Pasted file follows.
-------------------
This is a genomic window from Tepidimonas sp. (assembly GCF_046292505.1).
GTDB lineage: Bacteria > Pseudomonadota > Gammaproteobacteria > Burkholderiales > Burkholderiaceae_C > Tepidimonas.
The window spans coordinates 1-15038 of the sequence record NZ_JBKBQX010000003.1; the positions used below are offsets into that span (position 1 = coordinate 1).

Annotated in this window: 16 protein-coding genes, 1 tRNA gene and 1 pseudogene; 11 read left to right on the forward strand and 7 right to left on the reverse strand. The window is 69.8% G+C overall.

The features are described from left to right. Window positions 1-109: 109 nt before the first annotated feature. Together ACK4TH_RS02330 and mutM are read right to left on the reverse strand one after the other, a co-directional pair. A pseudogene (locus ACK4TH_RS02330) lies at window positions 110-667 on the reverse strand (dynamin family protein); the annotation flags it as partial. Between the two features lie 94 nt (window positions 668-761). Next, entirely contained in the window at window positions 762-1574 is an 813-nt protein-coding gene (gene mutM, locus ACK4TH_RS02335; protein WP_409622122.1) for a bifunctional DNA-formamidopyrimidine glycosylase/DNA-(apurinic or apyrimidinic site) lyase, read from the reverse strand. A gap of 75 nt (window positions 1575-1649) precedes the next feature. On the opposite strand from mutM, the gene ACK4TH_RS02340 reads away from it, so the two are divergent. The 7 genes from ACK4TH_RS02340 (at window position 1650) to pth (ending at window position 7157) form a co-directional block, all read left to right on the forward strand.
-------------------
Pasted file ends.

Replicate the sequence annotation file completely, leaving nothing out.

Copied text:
This is a genomic window from Tepidimonas sp. (assembly GCF_046292505.1).
GTDB lineage: Bacteria > Pseudomonadota > Gammaproteobacteria > Burkholderiales > Burkholderiaceae_C > Tepidimonas.
The window spans coordinates 1-15038 of the sequence record NZ_JBKBQX010000003.1; the positions used below are offsets into that span (position 1 = coordinate 1).

Annotated in this window: 16 protein-coding genes, 1 tRNA gene and 1 pseudogene; 11 read left to right on the forward strand and 7 right to left on the reverse strand. The window is 69.8% G+C overall.

The features are described from left to right. Window positions 1-109: 109 nt before the first annotated feature. Together ACK4TH_RS02330 and mutM are read right to left on the reverse strand one after the other, a co-directional pair. A pseudogene (locus ACK4TH_RS02330) lies at window positions 110-667 on the reverse strand (dynamin family protein); the annotation flags it as partial. Between the two features lie 94 nt (window positions 668-761). Next, entirely contained in the window at window positions 762-1574 is an 813-nt protein-coding gene (gene mutM, locus ACK4TH_RS02335; protein WP_409622122.1) for a bifunctional DNA-formamidopyrimidine glycosylase/DNA-(apurinic or apyrimidinic site) lyase, read from the reverse strand. A gap of 75 nt (window positions 1575-1649) precedes the next feature. On the opposite strand from mutM, the gene ACK4TH_RS02340 reads away from it, so the two are divergent. The 7 genes from ACK4TH_RS02340 (at window position 1650) to pth (ending at window position 7157) form a co-directional block, all read left to right on the forward strand.